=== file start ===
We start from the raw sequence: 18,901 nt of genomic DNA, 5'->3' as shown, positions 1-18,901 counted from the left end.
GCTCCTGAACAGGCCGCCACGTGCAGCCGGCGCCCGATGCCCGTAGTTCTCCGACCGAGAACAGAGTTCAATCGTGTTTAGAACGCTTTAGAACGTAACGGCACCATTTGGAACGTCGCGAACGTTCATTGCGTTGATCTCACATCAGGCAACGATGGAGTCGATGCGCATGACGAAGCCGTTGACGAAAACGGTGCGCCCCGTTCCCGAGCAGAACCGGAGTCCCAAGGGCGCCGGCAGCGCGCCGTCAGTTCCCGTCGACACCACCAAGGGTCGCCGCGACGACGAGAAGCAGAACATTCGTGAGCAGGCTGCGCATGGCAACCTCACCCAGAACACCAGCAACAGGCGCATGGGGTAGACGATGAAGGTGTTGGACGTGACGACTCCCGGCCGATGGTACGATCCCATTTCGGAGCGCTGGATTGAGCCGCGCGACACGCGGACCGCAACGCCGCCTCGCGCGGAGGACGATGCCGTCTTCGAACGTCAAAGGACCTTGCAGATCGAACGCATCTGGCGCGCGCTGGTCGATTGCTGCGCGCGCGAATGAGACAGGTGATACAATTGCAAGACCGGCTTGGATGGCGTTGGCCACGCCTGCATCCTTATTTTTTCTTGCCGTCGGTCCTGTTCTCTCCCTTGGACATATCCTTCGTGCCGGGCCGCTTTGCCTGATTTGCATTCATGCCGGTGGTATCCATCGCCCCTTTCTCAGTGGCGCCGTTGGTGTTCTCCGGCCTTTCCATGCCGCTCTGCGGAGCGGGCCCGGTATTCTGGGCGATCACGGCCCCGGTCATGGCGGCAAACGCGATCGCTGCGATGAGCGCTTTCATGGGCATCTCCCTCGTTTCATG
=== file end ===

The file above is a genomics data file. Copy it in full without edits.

We start from the raw sequence: 18,901 nt of genomic DNA, 5'->3' as shown, positions 1-18,901 counted from the left end.
GCTCCTGAACAGGCCGCCACGTGCAGCCGGCGCCCGATGCCCGTAGTTCTCCGACCGAGAACAGAGTTCAATCGTGTTTAGAACGCTTTAGAACGTAACGGCACCATTTGGAACGTCGCGAACGTTCATTGCGTTGATCTCACATCAGGCAACGATGGAGTCGATGCGCATGACGAAGCCGTTGACGAAAACGGTGCGCCCCGTTCCCGAGCAGAACCGGAGTCCCAAGGGCGCCGGCAGCGCGCCGTCAGTTCCCGTCGACACCACCAAGGGTCGCCGCGACGACGAGAAGCAGAACATTCGTGAGCAGGCTGCGCATGGCAACCTCACCCAGAACACCAGCAACAGGCGCATGGGGTAGACGATGAAGGTGTTGGACGTGACGACTCCCGGCCGATGGTACGATCCCATTTCGGAGCGCTGGATTGAGCCGCGCGACACGCGGACCGCAACGCCGCCTCGCGCGGAGGACGATGCCGTCTTCGAACGTCAAAGGACCTTGCAGATCGAACGCATCTGGCGCGCGCTGGTCGATTGCTGCGCGCGCGAATGAGACAGGTGATACAATTGCAAGACCGGCTTGGATGGCGTTGGCCACGCCTGCATCCTTATTTTTTCTTGCCGTCGGTCCTGTTCTCTCCCTTGGACATATCCTTCGTGCCGGGCCGCTTTGCCTGATTTGCATTCATGCCGGTGGTATCCATCGCCCCTTTCTCAGTGGCGCCGTTGGTGTTCTCCGGCCTTTCCATGCCGCTCTGCGGAGCGGGCCCGGTATTCTGGGCGATCACGGCCCCGGTCATGGCGGCAAACGCGATCGCTGCGATGAGCGCTTTCATGGGCATCTCCCTCGTTTCATG